November 30, 2023 — Since the start of her career, Marcia Castro has sought to use her research to inform policy change. Castro is Andelot Professor of Demography, and chair of the Department of Global Health and Population at Harvard T.H. Chan School of Public Health and a faculty affiliate at Harvard’s Center for International Development (CID). In a profile published November 1 on the blog CID Voices, Castro discussed how her experiences growing up in Brazil led to her current work exposing health inequities in the country, particularly around vector-borne diseases such as malaria
Castro was studying statistics at Rio de Janeiro State University in 1985, when Brazil transitioned from a military dictatorship to a democracy—a time “charged with possibility,” she said in the article. As a first-generation college graduate whose family did not have regular access to health care, she was inspired by efforts going on at the time to improve social welfare and health.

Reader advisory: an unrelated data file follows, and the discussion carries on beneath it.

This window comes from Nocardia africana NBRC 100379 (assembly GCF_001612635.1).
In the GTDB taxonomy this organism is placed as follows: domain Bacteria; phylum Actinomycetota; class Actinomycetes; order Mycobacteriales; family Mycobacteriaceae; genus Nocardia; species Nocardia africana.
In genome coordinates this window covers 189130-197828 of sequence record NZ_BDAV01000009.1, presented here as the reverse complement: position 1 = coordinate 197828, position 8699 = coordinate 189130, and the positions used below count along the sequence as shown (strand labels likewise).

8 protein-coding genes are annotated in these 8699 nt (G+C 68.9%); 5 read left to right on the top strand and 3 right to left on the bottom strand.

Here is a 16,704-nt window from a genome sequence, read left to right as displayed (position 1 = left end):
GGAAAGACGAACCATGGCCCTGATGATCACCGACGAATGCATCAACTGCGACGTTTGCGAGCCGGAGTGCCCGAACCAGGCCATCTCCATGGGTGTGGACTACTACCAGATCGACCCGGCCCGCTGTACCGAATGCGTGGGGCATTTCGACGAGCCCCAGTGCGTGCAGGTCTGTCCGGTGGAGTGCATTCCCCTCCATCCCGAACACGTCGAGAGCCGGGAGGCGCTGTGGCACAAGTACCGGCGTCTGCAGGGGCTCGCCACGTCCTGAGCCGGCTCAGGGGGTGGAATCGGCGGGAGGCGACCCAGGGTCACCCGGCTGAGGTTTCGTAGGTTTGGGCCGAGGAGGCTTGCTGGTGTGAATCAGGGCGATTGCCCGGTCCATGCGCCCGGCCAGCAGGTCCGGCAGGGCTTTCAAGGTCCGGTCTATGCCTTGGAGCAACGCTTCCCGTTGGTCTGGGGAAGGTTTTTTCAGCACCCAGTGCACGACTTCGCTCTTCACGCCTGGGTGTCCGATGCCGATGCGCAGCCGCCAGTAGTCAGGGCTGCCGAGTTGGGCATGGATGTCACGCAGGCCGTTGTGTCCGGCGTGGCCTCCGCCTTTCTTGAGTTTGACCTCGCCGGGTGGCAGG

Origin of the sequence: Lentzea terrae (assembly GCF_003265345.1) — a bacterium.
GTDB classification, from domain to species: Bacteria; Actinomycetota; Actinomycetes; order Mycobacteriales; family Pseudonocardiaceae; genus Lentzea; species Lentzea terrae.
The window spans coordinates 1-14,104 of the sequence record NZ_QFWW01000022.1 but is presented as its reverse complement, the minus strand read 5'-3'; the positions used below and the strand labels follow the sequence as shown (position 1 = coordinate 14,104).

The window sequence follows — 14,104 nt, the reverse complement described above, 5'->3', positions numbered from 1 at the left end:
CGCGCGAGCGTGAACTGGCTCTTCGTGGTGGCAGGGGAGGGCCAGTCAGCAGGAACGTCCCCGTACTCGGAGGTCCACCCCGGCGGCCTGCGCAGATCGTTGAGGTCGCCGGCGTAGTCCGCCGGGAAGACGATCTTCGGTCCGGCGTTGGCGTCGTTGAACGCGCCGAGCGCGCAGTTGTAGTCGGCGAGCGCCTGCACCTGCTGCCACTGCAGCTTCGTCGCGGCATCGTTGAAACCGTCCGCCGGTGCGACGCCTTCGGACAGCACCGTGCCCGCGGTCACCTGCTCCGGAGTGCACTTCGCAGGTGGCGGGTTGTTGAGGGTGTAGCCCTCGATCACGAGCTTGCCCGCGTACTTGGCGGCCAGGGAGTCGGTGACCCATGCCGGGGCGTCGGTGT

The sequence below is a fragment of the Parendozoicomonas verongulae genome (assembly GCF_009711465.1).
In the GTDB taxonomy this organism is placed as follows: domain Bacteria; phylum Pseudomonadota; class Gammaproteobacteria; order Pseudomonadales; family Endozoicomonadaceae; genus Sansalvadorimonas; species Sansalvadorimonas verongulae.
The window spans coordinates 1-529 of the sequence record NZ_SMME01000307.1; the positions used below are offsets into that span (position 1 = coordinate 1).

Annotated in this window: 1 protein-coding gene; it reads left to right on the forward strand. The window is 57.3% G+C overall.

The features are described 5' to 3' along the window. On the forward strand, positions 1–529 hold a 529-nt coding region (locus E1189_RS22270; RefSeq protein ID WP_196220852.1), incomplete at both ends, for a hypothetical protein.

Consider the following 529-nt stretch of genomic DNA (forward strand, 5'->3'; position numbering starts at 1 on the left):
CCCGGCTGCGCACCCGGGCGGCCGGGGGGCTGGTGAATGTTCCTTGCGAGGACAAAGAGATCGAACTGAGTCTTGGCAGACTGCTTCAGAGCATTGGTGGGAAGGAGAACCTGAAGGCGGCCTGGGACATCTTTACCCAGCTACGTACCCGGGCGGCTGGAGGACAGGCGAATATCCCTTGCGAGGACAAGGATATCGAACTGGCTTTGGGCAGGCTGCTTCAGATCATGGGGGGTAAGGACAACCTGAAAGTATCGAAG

After working as a statistician in Brazil’s Social Security Ministry, where she analyzed population aging and workplace disability, she went on to pursue a master’s and PhD in demography. During her doctoral research, she pioneered spatial analysis methods that tease out social and geographical differences, and that she still uses in her work. For example, in a recent study she and her colleagues found a notable increase in malaria transmission in the Brazilian Amazon during the month following periods of deforestation—an effect missed by other studies.
But data only tells part of the story, Castro said in the CID article. Fieldwork must be part of the strategy for tackling a complex disease like malaria, she said. “It’s when you go into the field, talk to people, get your car stuck in the mud, and so forth, that you learn things not documented anywhere,” she said.
Read the CID Voices article: CID Faculty Spotlight: Marcia Castro on Improving Equity and Health Outcomes in Brazil
How Marcia Castro is fighting malaria in Brazil (Harvard Chan School news)
Deforestation photo: iStock/Paralaxis